An acclaimed composer and a buzz-worthy saxophonist will put a neglected instrument in the spotlight.
Precious gems of classical music will mingle with freshly created works.
“Diaspora: Concerto for Saxophone and Orchestra, a composition that traces the journey from Africa to America, will be presented with “A Casual Walk to Extinction,” a world premiere that orally explores the consequences of the COVID-19 pandemic .
All of these things should happen in one night when the San Diego Symphony opens its Jacobs Masterworks season Saturday at the Rady Shell in Jacobs Park. The concert was originally scheduled to take place at the Jacobs Music Center, but a delay in ongoing renovations pushed back its planned reopening from this fall to 2024.
“Diaspora” is by composer Billy Childs, a Grammy Award-winning pianist who is also adept at writing jazz, classical and chamber music. A few years ago he received a request from Steven Banks to compose a saxophone concerto for him.
“I watched videos of Steven playing the sax,” Childs said from his home in Los Angeles. “He is at the highest level as a classical saxophonist. It’s unreal what he can do!
“I have written a lot for the sax in jazz, but not in European classical music. Its inventor, Adolphe Sax, intended it to be played in orchestras. he fell into oblivion in Europe. But he came to America and became the voice of jazz. I loved the sound of the sax in all genres. I knew exactly how the concerto was going to sound, so I agreed.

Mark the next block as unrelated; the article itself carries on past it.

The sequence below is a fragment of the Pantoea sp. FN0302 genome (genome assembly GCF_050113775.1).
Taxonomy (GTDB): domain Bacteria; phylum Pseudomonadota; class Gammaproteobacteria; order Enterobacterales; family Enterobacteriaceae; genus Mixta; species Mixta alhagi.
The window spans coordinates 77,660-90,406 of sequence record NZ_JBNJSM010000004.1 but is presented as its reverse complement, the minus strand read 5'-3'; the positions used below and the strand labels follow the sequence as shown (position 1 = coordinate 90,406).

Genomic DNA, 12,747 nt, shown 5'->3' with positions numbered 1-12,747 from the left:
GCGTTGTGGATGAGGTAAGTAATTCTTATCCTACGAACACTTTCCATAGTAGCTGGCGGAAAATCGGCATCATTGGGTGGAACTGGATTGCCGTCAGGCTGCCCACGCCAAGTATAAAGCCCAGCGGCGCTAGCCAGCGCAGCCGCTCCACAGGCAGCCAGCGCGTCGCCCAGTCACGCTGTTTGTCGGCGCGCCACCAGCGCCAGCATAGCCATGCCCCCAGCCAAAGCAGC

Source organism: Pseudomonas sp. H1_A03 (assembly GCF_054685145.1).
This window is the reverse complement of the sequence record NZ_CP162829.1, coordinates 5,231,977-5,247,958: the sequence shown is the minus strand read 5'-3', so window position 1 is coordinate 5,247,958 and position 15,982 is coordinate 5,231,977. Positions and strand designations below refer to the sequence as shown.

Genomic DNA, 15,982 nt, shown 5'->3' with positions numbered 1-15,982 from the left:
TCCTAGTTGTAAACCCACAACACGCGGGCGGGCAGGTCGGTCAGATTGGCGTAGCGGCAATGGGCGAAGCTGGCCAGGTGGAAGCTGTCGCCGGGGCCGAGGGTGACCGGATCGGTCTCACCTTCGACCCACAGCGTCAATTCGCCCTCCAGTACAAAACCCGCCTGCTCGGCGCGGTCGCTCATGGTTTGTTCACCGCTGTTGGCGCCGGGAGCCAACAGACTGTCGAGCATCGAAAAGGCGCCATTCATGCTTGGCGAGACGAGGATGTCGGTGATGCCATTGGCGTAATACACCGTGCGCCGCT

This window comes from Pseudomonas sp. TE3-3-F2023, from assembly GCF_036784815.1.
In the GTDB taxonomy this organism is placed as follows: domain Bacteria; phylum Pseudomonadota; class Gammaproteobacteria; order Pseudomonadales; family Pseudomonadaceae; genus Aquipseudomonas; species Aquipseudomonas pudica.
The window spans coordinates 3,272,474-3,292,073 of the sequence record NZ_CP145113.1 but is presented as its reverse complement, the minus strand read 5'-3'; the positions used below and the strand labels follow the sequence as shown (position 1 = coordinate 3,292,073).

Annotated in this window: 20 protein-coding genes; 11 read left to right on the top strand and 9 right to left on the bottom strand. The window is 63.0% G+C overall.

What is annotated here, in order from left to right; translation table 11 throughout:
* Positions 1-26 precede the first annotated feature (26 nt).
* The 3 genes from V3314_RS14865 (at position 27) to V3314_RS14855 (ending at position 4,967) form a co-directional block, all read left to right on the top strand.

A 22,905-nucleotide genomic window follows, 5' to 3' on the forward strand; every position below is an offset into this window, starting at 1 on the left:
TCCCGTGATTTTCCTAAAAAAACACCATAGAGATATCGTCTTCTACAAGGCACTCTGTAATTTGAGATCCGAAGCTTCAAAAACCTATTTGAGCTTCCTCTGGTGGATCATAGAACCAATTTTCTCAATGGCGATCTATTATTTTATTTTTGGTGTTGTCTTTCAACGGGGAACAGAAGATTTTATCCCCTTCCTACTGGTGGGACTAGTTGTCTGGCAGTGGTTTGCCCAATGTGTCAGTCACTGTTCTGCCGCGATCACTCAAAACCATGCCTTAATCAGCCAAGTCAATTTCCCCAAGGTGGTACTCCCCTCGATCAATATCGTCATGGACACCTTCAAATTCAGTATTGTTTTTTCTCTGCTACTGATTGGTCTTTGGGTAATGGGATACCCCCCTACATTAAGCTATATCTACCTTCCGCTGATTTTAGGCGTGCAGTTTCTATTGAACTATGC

Childs explores the black experience from before the African slave trade to present-day America. He used three writers as “architectural indicators”: Nayyirah Waheed, Claude McKay and Maya Angelou.
“Maya Angelou’s Still I Rise inspired the last part,” Childs explained. “It honors black resilience and is dedicated to my mother.”
The San Diego Symphony was one of nine orchestras that co-commissioned “Diaspora.” Coincidentally, Rafael Payare, the symphony’s music director, had worked with saxophonist Banks last year in Montreal.
“We knew this performance was going to happen, so we could already look forward to working together again.” recalled Payare, who is also musical director of the Montreal Symphony Orchestra.
Two days before Saturday’s concert at the Shell, the orchestra will perform in Mexico during the annual Día de los Muertos celebration at the Tijuana Cultural Center.
The Shell program will include two pieces from the ballet “The Abreu Danza” by David Chesky, dedicated to Venezuelan educator José Antonio Abreu. Abreu founded El Sistema, the music education program in which fellow Venezuelan Payare participated.
Kick-off of the California Festival
Saturday’s concert is part of the inaugural edition of the California Festival: A Celebration of New Music, which Payare co-founded with Los Angeles Philharmonic music director Gustavo Dudamel and San Francisco Symphony music director Esa-Pekka Salonen. This is a statewide initiative designed to highlight emerging composers.